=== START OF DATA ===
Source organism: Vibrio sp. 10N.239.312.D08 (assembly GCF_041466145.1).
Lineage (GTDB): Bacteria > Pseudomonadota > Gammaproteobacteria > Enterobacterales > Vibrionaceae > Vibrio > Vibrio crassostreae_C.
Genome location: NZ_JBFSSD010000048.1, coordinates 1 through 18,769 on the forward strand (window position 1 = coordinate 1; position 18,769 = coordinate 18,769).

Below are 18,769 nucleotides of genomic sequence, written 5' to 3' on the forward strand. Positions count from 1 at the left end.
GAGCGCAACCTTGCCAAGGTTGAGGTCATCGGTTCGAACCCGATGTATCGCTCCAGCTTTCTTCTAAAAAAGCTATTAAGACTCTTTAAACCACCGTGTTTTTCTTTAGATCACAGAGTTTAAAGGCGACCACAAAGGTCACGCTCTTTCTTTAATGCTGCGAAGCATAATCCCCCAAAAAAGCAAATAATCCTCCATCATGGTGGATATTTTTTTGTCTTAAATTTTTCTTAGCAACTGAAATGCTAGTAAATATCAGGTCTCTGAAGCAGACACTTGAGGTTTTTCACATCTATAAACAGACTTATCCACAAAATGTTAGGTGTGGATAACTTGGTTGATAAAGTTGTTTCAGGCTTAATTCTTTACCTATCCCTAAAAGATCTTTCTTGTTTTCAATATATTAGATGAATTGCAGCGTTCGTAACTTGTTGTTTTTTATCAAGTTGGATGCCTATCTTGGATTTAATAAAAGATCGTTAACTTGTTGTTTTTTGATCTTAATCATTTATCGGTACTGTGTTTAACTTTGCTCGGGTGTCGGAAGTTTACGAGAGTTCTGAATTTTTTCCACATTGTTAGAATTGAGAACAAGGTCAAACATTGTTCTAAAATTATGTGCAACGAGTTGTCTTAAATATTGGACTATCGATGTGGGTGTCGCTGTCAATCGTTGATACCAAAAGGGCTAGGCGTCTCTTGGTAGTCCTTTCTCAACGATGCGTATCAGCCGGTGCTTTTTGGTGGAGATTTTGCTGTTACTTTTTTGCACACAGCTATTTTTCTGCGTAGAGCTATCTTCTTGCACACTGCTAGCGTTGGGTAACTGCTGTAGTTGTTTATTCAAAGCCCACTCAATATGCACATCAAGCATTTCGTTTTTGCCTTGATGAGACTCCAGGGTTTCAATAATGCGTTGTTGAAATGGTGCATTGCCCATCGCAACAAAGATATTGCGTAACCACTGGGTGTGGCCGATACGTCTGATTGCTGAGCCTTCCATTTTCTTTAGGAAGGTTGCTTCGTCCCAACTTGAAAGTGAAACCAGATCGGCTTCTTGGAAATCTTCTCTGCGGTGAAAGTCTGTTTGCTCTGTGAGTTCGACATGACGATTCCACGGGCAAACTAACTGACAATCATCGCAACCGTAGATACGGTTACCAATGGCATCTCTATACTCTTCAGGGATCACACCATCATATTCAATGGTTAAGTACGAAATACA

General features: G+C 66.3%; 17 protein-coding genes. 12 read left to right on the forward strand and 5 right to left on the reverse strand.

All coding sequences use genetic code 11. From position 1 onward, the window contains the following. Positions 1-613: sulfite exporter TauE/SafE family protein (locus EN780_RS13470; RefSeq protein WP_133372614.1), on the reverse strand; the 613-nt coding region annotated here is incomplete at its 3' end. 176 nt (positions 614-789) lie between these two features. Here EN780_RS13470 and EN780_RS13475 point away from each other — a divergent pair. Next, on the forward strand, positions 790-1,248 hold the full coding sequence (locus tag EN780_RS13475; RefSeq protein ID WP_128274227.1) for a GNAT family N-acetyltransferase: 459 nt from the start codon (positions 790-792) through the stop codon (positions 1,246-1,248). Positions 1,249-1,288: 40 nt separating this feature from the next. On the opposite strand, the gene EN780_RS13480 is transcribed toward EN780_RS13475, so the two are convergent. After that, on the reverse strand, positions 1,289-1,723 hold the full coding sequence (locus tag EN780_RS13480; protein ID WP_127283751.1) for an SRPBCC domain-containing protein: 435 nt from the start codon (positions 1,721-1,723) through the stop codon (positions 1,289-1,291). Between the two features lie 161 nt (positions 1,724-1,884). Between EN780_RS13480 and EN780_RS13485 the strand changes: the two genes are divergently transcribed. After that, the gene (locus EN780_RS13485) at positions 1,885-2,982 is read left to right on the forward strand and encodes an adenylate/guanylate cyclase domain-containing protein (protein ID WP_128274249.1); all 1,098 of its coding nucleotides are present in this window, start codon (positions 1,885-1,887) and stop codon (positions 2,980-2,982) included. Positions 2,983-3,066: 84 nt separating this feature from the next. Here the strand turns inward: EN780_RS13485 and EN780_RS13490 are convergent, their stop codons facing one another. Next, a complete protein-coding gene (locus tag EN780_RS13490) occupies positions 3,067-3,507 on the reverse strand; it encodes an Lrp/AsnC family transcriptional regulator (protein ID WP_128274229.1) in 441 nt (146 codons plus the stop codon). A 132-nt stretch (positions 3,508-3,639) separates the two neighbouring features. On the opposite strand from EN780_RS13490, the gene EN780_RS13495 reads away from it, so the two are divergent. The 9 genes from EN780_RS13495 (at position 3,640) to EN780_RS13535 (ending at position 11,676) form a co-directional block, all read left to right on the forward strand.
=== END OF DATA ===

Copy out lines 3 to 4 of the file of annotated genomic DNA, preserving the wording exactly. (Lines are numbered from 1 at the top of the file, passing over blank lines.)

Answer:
Genome location: NZ_JBFSSD010000048.1, coordinates 1 through 18,769 on the forward strand (window position 1 = coordinate 1; position 18,769 = coordinate 18,769).

Below are 18,769 nucleotides of genomic sequence, written 5' to 3' on the forward strand. Positions count from 1 at the left end.